Written by Healogics Chief Medical Officer, Dr. William Ennis.
I could not think of better timing for us to be celebrating Wound Care Awareness Week than right now! We have all endured the unthinkable, a pandemic that has taken over 100,000 American lives and 360,000 worldwide. The US numbers are greater than the number of lives lost in major wars. Wound care providers, however, continued to provide the necessary and important care that their patients needed through it all. The fact that wound patients share many of the same conditions that make them vulnerable to COVID-19 created a major dilemma for the wound care providers.
Do I see my patient in the clinic to prevent further worsening, admission or a trip to the ED, and potentially expose them to the virus in the hospital setting, or defer their care? What a decision to have to make! We came together as a community and developed, deployed and successfully implemented a telemedical platform that allowed us to bridge the gap, triage those patients that needed in-person care, and safely provide guidance and continued care to the others in their own home environment.
Wound care was elevated by CMS and many payers to the status of an “essential service” and 97% of our clinics were able to continue to operate, albeit on a reduced level, throughout the pandemic. We have and will continue to hear of providers becoming exposed, contracting and unfortunately even dying from the virus. However, as a community, we continue to treat patients and serve the greater good.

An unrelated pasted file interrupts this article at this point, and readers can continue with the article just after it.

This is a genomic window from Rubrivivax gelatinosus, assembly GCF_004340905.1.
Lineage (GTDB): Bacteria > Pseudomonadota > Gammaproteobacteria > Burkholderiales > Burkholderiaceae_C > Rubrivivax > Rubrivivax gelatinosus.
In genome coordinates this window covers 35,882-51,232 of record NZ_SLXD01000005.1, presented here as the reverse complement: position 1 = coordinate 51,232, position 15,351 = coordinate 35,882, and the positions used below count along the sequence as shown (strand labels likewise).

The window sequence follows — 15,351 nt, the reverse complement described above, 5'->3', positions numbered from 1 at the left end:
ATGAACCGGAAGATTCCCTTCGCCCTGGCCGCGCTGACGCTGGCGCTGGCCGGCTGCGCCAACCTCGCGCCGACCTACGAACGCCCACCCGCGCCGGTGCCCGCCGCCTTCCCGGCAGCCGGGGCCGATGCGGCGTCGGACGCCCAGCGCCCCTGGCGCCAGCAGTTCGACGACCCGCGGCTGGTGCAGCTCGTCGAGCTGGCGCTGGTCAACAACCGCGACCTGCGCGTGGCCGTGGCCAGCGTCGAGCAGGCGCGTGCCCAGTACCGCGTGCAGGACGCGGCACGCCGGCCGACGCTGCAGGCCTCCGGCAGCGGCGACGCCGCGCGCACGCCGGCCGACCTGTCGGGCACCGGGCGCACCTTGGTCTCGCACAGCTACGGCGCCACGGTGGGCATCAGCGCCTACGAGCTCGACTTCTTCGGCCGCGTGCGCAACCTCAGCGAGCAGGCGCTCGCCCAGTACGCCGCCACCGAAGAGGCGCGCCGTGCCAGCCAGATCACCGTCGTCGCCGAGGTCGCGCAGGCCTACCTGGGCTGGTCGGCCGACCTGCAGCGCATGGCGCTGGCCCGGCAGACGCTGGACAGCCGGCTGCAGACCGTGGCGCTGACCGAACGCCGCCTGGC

The effects of COVID-19 are continuing to evolve and baffle our best scientists and researchers. We are now seeing effects at the microcirculation level, as eloquently just described in a New England Journal of Medicine article. (https://www.nejm.org/doi/full/10.1056/NEJMoa2015432 These microcirculation changes are leading to clot formation in both the veins and arterial systems, as well as in many organs. Skin changes that look like deep tissue injury are forming on COVID patients in areas of the skin that were not exposed to pressure. In addition, these skin blood flow issues make the traditional pressure points even more vulnerable to the development of pressure injuries. If these microcirculation and angiogenesis effects become more prevalent, it is highly likely that we will begin to see these patients in our wound clinics in the future. Patients are recovering from COVID but are now being evaluated for the presence of chronic effects that might impact our wound care practices.
I am proud to be a wound care physician and even more proud to work alongside my colleagues. We should celebrate Wound Awareness Week as a community and be proud of the work we have accomplished. We should be humbled by what we do not know and how much more work there is to do. Finally, we should be reflective and have sympathy for the thousands of individuals who have lost their lives to this horrible disease.
Thanks for all you do, Happy Wound Care Awareness Week!
For more information, please visit https://www.healogics.com/wound-care-awareness/.